By Associate Professor Jeremy Gans
This year, the High Court heard its first ever case arising from Melbourne’s 1990s ‘gangland war’. Over seven years ago, Tony Mokbel, one of that war’s most prominent identities, failed to appear in Victoria’s Supreme Court part way through his trial for importing drugs in breach of federal law. Some initially speculated that, like many gangland figures before him, ‘Fat Tony’ had become one of the war’s victims. When he was found (alive) in Greece, it became clear (at least in hindsight) that the Supreme Court itself had erred in ruling that Mokbel was not a sufficient flight risk to justify keeping him in custody throughout a prosecution that had been much-delayed due to corruption in the police’s drug squad. Mokbel is now serving a 30 year sentence for drug offences committed before and during his escape, his sister-in-law received a two year sentence for defaulting on his bail surety and at least ten others were prosecuted and convicted for assisting in his escape.
The High Court appeal was brought by two brothers who sheltered Mokbel for months in Victoria, transported him across the country, hired a crew for his voyage to Greece and provided him with forged passports. For their efforts, George Elias and Chafic Issa were each sentenced to eight years imprisonment by the Victorian Supreme Court, one of the highest sentences ever awarded in Australia for attempting to pervert the course of justice. Their sentences were upheld in Elias v The Queen; Issa v The Queen  HCA 31, with the High Court ruling that it did not matter that federal law at the time provided for only a five year maximum sentence for the same offence. Continue reading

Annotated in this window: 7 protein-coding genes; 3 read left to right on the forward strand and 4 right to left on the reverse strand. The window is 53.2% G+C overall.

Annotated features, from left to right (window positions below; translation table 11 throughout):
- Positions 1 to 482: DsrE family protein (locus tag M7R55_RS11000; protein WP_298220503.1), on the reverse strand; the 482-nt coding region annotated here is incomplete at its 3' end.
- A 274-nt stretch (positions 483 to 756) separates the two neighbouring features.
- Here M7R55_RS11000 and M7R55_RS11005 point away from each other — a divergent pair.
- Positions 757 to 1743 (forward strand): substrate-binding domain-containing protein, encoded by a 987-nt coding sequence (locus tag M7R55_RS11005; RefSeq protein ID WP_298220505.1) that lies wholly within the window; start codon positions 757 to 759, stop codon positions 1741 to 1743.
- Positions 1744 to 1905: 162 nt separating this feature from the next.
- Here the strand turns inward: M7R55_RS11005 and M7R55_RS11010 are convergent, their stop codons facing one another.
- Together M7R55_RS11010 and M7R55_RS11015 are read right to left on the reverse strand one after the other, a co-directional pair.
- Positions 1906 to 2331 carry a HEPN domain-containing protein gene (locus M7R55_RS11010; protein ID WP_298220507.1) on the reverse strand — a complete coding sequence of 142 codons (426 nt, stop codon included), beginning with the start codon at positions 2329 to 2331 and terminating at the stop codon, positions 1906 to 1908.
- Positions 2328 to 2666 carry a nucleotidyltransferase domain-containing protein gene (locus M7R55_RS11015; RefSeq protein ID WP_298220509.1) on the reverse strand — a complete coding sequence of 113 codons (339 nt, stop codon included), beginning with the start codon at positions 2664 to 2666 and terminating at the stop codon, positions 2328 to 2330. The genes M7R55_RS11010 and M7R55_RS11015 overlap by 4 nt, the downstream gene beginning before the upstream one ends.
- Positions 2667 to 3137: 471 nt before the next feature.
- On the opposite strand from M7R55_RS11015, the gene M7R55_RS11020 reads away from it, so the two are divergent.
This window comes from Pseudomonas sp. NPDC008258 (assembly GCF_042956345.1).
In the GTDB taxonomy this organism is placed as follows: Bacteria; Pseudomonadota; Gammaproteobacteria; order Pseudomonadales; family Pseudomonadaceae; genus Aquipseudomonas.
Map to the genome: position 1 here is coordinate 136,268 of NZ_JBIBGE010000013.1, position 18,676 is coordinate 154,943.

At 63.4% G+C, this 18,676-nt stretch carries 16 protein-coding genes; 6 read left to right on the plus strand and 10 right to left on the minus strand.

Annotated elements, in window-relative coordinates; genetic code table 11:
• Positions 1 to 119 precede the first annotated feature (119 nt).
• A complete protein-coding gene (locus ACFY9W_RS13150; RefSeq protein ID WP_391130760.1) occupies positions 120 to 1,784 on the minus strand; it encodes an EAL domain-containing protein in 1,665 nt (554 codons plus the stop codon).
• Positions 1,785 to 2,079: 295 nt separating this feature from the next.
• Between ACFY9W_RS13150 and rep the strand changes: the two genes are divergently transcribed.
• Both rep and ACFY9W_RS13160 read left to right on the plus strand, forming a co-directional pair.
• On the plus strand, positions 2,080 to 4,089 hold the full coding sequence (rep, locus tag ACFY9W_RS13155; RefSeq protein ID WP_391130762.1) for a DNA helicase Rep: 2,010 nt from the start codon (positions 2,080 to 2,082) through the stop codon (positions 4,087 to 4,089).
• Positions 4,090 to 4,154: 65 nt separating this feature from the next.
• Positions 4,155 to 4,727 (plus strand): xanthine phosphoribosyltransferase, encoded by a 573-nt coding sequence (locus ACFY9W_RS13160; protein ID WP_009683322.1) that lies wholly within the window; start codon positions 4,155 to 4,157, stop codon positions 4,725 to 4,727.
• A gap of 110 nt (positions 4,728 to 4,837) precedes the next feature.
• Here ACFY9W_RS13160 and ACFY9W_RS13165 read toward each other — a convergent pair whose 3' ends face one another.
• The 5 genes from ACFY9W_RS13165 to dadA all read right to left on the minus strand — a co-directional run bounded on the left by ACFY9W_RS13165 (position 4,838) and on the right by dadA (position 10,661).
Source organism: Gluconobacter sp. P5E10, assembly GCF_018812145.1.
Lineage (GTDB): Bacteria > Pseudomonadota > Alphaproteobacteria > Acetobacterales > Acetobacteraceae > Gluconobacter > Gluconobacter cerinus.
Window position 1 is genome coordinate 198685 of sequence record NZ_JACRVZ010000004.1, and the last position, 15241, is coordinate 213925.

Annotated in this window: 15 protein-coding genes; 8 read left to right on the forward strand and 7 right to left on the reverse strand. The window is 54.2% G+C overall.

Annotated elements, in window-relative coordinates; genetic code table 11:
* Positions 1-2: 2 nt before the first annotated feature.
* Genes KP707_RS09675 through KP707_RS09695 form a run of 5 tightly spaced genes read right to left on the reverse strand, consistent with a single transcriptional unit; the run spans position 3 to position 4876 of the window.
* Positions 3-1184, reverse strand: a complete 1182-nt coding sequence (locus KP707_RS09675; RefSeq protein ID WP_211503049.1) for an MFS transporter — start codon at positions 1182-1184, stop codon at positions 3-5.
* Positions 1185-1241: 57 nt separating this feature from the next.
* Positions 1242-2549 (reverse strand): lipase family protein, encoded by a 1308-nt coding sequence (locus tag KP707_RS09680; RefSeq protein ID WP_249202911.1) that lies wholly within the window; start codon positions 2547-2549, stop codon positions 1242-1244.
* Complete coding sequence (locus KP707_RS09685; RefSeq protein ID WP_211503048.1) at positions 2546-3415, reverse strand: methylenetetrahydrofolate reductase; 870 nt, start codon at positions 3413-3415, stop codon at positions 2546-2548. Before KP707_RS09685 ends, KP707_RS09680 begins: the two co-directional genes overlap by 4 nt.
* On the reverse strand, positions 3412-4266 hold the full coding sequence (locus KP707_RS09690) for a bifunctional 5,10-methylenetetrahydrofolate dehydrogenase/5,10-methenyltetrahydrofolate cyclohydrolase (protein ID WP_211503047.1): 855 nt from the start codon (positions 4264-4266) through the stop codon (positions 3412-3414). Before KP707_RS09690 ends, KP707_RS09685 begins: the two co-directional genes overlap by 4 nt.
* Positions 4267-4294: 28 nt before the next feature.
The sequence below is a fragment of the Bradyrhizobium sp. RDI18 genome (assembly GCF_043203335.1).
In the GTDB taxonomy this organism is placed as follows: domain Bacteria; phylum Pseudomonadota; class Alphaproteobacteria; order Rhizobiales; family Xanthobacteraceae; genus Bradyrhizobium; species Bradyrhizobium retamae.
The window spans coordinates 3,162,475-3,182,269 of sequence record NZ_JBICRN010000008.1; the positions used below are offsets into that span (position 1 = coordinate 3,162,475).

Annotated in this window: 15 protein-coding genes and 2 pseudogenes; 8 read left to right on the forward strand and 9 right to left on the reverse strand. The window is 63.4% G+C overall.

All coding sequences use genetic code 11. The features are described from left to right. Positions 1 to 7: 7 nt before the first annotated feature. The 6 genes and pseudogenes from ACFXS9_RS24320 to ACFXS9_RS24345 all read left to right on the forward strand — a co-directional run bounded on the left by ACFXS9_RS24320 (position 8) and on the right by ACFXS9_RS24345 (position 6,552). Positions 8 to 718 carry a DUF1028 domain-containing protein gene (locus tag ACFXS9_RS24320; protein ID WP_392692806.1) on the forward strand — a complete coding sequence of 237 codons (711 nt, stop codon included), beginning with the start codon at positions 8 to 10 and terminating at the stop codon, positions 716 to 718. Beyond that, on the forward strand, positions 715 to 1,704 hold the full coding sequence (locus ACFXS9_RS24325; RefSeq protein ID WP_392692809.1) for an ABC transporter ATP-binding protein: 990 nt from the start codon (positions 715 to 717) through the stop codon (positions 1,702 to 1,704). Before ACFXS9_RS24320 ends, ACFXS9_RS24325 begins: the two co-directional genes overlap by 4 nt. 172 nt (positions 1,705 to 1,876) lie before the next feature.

By Professor Bernadette McSherry
In February this year, Judge Mark Taft of the County Court of Victoria referred to the year long detention in prison of a man with intellectual disabilities who had been charged with wilful and obscene exposure because of a lack of other accommodation for him as ‘an embarrassment to the administration of criminal justice’.
If the detention of a person with an intellectual disability in prison for one year because of the lack of a viable alternative may be considered an embarrassment, then the detention of Gregory Yates, a man with an intellectual disability, for over 25 years on the basis of a ‘fear’ that he might reoffend may be viewed as a debacle. The High Court put an end to the ongoing imprisonment of Gregory Yates in Yates v The Queen  HCA 8, but the indefinite detention of people with intellectual disabilities continues to raise substantial questions. Continue reading